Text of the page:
A final decision on the controversial Hundertwasser Arts Centre, safety in the Whangarei CBD, reducing debt, creating more employment and hope and fixing the district's roads and footpaths are among the first priorities for new Whangarei Mayor Sheryl Mai.
Ms Mai beat off 11 challengers to be named the district's new mayor after pulling in 5437 votes, well ahead of nearest rival Greg Martin - who stood on an anti-Hundertwasser platform - with 4080 votes.
The Northern Advocate caught up with Ms Mai yesterday before she headed off to her first official engagement - the powhiri for Waitangi Tribunal members, the Crown and Maori claimants at Terenga Paraoa Marae ahead of week 5 of Waitangi claims being held in Whangarei this week.
She said the division over HAC was preventing the district from moving on and she wanted it resolved one way or the other as soon as possible.
"I will be consulting with all the other councillors to see where they want to go with (HAC), but all options will be on the table.
It could be that the councillors make the decision through to a referendum, but we need more information about it and I will be getting more information," Ms Mai said.
"But doing nothing (at the Town Basin) is not an option."
She said recent concerns over safety in the CBD at night had to be addressed as a priority, but it would take all sectors of the community working together to resolve the issue.
"There may not be one quick fix, but by working together - health, education, police, justice, non government organisations, the council and the community - we can do it. We need to look at quick things and long-term actions and I get the feeling that everybody has ideas for a solution so let's bring them all to the table and see what will work."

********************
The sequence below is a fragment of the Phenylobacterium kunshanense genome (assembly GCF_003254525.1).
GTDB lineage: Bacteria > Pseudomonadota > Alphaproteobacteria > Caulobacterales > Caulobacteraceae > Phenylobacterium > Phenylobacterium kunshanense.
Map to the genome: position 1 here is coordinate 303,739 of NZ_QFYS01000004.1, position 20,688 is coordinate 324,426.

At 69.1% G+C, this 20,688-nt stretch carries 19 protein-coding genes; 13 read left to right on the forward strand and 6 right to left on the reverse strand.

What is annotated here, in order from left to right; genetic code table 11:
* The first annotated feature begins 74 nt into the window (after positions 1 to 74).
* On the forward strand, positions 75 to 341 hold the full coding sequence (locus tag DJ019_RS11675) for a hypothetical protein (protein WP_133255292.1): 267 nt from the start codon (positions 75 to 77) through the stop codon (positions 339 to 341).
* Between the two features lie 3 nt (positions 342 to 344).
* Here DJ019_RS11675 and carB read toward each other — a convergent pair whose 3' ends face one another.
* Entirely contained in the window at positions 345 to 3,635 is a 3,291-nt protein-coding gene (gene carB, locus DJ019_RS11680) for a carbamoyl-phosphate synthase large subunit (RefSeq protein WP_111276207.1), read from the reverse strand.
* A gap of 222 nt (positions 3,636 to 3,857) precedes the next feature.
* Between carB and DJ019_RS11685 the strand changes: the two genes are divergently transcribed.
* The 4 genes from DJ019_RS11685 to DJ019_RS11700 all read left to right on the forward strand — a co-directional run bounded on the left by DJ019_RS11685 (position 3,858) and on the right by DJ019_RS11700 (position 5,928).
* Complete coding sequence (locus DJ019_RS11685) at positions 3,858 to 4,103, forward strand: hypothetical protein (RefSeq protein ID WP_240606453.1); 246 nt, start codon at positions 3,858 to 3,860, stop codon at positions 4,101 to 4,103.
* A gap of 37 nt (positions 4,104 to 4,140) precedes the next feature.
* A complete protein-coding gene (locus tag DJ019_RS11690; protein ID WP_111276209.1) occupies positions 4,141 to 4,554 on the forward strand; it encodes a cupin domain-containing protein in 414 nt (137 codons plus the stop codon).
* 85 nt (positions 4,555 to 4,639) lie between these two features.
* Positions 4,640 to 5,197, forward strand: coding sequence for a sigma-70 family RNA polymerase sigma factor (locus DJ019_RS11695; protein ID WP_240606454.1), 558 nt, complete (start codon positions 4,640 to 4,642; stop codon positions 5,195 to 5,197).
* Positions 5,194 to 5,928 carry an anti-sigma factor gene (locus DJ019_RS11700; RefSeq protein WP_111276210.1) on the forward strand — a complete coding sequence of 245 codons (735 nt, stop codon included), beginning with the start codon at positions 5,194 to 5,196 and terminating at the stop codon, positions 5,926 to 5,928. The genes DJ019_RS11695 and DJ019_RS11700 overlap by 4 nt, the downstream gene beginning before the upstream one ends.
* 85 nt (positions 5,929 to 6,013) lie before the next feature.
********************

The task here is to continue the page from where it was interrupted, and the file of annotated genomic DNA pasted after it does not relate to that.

Outside of those issues her first three priorities would be reducing the council's debt cap; fixing the roads and footpaths and looking at ways to create more jobs, hope and opportunities in the district, with particular focus on youth.
"By creating some hope for the future and letting them know this is the best place in the world to live. The whole youth suicide issue is something that we have to address and that starts by giving hope. If each household has people who are working, rather than living without opportunity or hope, then that will raise their standard of living and their expectations."
Ms Mai said she was delighted, and humbled, when she got the call from CEO Mark Simpson to inform her she had won, but she had been keeping an eye on results as they came through. She said she ran a good campaign and her clear majority showed that it struck a chord with people, who wanted a change.
"I think people wanted a fresh face, but somebody with experience on council, and having served terms on council helped," Ms Mai said.
She was a Whangarei District Councillor from 2004 to 2010.
The new council is now half female, with newcomers Susy Bretherton and Tricia Cutforth and former councillor Cherry Hermon joining incumbents Sue Glen, Sharon Morgan, Shelley Deeming and Ms Mai.